Listing 8 includes the entire taglib file from the example app. You just need to place this somewhere on the classpath, usually in the WEB-INF directory.

You might wonder what all these attributes are doing in the listing, given I just said that we don't have any, and that's why the tag handler class is so simple. Those attributes belong to the UIComponent interface and are handled by the base classes you've extended (UIComponentBase and UIComponentTagBase). Because tag descriptors do not support inheritance, you must declare them here for your tag.

faces-config.xml

Now you are finally ready to declare the component for use in the application.

You can see in the example application that the faces-config.xml file, part of which is shown in Listing 9, is also deployed inside the WEB-INF folder. JSF automatically searches for that file to configure itself. (It also looks for the file inside the META-INF folder of JAR files, which allows you to package your component descriptors along with the components).

Listing 9. faces-config.xml component and phase listener entries

<?xml version="1.0" encoding="UTF-8"?>

<!DOCTYPE faces-config PUBLIC "-//Sun Microsystems, Inc.//DTD JavaServer Faces Config 1.1//EN" "http://java.sun.com/dtd/web-facesconfig_1_1.dtd">

<faces-config>
    <component>
           <component-type>tutorial.jsf.ajax.component.AjaxComponent</component-type>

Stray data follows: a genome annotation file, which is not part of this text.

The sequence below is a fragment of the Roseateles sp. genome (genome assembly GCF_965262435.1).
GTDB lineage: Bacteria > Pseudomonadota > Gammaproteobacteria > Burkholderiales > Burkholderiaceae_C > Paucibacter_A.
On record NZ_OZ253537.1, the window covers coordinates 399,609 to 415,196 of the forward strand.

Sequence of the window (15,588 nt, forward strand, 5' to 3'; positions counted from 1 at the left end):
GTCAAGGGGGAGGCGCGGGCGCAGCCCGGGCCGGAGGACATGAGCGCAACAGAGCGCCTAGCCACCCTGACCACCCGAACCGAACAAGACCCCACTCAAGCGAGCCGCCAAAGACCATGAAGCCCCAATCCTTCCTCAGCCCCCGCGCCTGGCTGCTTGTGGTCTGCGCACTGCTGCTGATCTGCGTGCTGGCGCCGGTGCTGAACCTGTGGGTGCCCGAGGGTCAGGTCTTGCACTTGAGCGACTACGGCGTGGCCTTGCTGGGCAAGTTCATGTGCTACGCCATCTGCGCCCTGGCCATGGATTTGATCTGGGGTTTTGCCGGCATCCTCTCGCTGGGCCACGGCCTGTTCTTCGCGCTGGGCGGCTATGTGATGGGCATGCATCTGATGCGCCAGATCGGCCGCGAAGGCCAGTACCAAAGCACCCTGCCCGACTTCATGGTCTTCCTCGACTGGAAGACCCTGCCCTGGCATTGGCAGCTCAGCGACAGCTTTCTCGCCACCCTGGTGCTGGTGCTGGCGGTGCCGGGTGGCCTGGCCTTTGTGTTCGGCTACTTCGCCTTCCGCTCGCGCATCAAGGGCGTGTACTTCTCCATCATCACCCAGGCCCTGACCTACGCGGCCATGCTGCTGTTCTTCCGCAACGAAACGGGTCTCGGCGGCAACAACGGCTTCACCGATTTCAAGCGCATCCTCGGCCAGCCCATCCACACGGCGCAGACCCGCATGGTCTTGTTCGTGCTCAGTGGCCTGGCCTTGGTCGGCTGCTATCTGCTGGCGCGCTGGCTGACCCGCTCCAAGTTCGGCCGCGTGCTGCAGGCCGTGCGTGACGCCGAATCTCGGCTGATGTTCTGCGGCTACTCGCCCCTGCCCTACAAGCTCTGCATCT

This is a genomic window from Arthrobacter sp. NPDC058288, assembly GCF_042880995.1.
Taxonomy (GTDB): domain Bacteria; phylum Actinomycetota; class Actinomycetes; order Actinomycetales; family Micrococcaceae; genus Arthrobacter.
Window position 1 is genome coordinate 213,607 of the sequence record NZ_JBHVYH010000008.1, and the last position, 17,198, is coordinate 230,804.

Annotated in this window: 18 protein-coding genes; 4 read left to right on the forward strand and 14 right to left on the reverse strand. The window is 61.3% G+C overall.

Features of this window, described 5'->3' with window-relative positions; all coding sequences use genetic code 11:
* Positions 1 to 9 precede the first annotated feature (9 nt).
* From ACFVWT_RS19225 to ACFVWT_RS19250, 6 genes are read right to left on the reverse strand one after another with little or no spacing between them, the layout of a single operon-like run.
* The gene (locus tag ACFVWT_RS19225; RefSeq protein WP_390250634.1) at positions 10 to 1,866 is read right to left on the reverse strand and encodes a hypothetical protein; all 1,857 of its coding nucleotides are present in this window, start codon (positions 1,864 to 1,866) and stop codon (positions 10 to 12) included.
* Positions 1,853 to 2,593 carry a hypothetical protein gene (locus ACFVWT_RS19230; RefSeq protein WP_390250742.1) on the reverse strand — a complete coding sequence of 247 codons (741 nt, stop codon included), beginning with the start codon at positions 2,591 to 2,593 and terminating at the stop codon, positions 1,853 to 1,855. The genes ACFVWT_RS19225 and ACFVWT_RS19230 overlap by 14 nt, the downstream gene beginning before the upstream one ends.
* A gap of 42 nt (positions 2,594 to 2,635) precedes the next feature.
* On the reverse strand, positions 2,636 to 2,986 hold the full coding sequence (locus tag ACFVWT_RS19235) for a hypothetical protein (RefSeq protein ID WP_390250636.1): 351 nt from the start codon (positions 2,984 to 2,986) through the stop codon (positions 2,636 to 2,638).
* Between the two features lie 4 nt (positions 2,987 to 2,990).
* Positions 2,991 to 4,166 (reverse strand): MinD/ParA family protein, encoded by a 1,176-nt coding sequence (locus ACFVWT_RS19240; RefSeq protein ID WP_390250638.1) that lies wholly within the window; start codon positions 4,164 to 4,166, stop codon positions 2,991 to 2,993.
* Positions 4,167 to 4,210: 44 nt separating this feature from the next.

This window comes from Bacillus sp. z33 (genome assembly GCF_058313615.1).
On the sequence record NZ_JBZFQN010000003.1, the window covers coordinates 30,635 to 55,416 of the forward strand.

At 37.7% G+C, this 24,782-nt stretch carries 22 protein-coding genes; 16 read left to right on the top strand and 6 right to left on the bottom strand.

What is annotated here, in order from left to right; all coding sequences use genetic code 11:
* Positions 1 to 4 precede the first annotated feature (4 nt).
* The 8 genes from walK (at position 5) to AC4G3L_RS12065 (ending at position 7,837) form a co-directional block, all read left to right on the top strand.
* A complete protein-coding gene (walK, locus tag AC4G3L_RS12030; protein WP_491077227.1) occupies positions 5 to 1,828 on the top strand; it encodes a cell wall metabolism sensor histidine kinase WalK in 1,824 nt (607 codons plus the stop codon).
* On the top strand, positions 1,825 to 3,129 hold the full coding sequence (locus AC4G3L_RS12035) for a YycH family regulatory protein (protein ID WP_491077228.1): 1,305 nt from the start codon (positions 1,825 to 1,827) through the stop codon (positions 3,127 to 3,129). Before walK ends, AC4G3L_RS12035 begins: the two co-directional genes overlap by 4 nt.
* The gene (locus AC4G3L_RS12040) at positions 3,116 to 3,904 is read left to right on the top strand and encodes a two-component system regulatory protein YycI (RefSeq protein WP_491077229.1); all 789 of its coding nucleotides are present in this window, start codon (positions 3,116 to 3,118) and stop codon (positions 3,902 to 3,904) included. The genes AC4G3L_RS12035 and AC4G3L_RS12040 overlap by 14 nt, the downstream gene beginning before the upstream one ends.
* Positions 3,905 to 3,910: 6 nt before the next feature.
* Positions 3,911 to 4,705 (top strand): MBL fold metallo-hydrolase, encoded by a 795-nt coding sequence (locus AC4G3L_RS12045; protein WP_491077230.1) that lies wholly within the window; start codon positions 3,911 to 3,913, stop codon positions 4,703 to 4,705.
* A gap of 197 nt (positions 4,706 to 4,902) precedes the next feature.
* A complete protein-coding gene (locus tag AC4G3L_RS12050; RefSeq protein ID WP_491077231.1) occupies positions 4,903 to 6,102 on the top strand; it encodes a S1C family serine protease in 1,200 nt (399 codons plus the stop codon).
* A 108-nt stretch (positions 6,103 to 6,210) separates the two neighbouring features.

<component-class>tutorial.jsf.ajax.component.AjaxComponent</component-class>

      </component>
  <render-kit>
    <renderer>
            <component-family>tutorial.jsf.ajax.component.AjaxComponent</component-family>
            <renderer-type>tutorial.jsf.ajax.component.AjaxComponentRenderer</renderer-type>

            <renderer-class>tutorial.jsf.ajax.component.AjaxComponentRenderer</renderer-class>
        </renderer>
    </render-kit>

<!-- LIFECYCLE -->

  <lifecycle>

    <phase-listener>tutorial.jsf.ajax.AjaxListener</phase-listener>
  </lifecycle>

</faces-config>

In Listing 10, you first declare the component along with its fully qualified class. After that, you define the renderer for it. Notice that these strings correspond to properties that have also been defined on the component.

Listing 10. Component-family and renderer on the Component class

public static final String DEFAULT_RENDERER_TYPE = "tutorial.jsf.ajax.component.AjaxComponentRenderer";
public static final String COMPONENT_FAMILY = "tutorial.jsf.ajax.component.AjaxComponent";
public static final String COMPONENT_TYPE = "tutorial.jsf.ajax.component.AjaxComponent"; // Used by Tag Handler

public AjaxComponent() {
  this.setRendererType(AjaxComponent.DEFAULT_RENDERER_TYPE);
}

public String getFamily() {
  return COMPONENT_FAMILY;
}

Remember also that you declared the type and renderer-type in the tag handler. Getting this configuration step just right, though simple, can sometimes be a little touchy. Make sure the strings you use on the component and tag handler match what you declare in faces-config.xml, and also that the classnames are exactly right.